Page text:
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David Robertson appears to be the heir to Mariano Rivera's throne.
How do you replace the greatest player in the history of his position? How can you possibly ask someone to fill those large shoes?
The Yankees are forced to answer those questions in 2014.
Mariano Rivera completed the greatest career any relief pitcher has ever had in 2013, and he did it in style by posting 44 saves with a 2.11 ERA. Not bad for a 43-year-old.
It would only make sense that the man who has been holding down the eighth innings for Rivera would step into the closer role for 2014.
David Robertson has been the Bombers' setup man since 2011, and he has had an occasional "taste" of the closer role when Rivera has either been unavailable or injured (as he was in 2012).
The results have been mixed.
The table below shows Robertson's ERA and WHIP when pitching in the eighth or ninth innings (since 2011).
Statistics courtesy of MLB.com.
The sample size for the ninth inning is small (a little over 25 innings pitched), but nonetheless shows a distinct difference in performance.
Regardless, the 28-year-old has earned the right to take the mound as the Yankees' closer in 2014. He owns a deceptive low-to-mid-90s fastball and a decent curveball.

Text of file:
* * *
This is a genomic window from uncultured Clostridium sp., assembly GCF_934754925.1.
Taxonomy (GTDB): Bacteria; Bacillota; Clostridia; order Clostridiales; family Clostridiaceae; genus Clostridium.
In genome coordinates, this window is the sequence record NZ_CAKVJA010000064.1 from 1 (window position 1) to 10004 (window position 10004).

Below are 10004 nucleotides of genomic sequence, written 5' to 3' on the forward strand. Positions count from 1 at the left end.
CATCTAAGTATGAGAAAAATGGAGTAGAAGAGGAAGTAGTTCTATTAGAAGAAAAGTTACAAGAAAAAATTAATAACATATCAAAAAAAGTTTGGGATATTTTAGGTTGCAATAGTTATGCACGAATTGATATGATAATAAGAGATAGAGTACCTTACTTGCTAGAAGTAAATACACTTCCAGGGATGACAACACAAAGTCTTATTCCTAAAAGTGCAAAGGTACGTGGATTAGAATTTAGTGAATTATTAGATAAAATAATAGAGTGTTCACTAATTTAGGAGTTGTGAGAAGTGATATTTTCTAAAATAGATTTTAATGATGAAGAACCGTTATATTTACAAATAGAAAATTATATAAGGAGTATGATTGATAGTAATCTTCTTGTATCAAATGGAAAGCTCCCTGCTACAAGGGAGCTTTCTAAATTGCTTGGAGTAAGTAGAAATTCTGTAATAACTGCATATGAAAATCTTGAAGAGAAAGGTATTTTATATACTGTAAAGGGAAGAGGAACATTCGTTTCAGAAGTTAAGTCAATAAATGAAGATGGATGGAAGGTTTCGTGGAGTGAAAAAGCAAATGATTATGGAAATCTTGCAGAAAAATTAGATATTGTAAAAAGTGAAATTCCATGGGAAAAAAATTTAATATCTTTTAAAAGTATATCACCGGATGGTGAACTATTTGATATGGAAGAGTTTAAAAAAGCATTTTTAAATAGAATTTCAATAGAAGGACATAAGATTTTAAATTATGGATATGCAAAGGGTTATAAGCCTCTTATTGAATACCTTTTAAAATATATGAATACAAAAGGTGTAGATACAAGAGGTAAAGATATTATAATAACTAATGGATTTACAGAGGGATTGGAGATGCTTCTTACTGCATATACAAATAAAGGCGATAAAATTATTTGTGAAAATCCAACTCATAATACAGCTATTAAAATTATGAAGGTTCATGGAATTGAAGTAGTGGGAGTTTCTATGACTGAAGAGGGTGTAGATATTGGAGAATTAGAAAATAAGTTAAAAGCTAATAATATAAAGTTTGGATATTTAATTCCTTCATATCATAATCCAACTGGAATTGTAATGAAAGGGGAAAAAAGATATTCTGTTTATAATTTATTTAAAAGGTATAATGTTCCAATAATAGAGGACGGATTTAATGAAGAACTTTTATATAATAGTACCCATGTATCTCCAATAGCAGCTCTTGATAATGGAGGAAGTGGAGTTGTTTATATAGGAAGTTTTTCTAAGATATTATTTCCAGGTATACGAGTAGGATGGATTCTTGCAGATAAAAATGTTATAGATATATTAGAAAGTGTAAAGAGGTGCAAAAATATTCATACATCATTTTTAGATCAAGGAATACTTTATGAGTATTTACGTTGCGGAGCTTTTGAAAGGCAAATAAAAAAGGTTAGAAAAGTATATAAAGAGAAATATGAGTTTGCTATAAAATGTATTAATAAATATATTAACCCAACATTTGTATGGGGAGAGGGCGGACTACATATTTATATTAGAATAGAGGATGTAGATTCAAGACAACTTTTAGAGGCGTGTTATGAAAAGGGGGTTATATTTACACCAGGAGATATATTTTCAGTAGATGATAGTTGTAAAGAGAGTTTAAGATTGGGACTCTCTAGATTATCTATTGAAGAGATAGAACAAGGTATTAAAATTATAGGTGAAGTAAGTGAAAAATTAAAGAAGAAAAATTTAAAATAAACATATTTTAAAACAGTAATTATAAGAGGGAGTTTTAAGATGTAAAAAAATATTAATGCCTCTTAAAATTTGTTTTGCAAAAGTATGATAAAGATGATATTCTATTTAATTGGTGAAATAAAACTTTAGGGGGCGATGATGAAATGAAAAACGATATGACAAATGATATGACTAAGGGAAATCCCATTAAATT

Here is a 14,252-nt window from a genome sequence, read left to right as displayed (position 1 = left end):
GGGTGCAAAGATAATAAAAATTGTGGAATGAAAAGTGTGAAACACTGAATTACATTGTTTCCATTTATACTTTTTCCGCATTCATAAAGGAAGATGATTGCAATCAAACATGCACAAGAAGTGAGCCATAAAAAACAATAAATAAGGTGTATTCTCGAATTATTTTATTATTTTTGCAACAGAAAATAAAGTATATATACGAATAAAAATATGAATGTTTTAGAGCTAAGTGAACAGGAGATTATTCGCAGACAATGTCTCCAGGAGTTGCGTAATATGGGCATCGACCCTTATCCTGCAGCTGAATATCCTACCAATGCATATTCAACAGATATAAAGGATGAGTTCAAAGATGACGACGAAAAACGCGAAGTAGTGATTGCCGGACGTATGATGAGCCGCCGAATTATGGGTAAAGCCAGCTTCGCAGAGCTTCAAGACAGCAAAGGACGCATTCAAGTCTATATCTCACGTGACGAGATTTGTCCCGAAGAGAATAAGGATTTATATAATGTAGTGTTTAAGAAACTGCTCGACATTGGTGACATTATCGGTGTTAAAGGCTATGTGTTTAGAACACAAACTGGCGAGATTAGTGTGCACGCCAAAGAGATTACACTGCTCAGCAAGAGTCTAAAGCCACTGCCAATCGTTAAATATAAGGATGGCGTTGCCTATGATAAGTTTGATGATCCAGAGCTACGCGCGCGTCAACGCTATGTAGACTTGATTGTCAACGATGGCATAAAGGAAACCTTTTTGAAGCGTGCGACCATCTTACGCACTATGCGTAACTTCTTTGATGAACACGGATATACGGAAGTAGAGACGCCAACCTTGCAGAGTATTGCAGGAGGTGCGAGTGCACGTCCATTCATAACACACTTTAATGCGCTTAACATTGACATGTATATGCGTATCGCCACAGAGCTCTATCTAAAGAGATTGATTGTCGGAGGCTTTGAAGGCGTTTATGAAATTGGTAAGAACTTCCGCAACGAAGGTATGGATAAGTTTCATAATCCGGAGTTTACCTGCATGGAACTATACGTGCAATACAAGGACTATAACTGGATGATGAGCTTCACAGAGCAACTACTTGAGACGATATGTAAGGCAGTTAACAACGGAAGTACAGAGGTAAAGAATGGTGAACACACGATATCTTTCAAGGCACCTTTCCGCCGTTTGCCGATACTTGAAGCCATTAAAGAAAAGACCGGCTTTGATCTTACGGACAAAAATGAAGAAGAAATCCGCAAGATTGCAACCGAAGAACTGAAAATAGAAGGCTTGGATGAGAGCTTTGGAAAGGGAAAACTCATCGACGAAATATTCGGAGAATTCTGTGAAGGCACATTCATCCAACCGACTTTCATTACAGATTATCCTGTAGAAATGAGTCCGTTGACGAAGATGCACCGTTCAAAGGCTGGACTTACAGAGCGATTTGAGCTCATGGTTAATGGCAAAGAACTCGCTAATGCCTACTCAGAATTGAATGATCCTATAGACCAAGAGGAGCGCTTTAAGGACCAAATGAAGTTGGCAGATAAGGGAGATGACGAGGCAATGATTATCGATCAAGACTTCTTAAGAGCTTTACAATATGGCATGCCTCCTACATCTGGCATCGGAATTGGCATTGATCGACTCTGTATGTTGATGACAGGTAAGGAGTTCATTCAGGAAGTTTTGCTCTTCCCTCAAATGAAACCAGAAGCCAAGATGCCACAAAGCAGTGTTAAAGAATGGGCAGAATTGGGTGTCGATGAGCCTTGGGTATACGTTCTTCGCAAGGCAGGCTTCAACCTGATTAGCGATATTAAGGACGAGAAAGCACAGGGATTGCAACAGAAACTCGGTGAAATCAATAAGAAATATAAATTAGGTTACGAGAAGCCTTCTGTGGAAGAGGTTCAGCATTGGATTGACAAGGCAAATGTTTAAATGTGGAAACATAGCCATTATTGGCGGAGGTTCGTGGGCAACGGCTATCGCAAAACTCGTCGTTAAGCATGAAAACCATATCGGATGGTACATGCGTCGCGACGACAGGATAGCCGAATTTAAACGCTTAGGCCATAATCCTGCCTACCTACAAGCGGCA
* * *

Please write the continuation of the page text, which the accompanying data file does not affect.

No one will ever duplicate what Rivera was able to accomplish, so Yankees fans will need to refrain from holding Robertson to the standards set over the past 17 seasons.
For the first time in nearly two decades, the team will need to have a Plan B for ninth-inning save situations. If Robertson should prove to be better suited as a setup man, who do the Yankees call upon to close out games?
Dellin Betances has shown promise as a reliever, but would he be ready to jump into a closing situation? Last season was his first as a relief pitcher in the organization.
Is it worth re-signing either Phil Hughes or Joba Chamberlain as insurance, or at the very least for depth?
Left-handed specialist Boone Logan is also a free agent. He has been used frequently over the past two seasons by Joe Girardi. In 2012, he led the league in appearances with 80, and he has appeared in 205 games since 2011. As a 29-year-old, Logan is in his peak years and may be worth bringing back.
Next to starting pitching, the Yankees' relief corps has the most questions to be answered this offseason.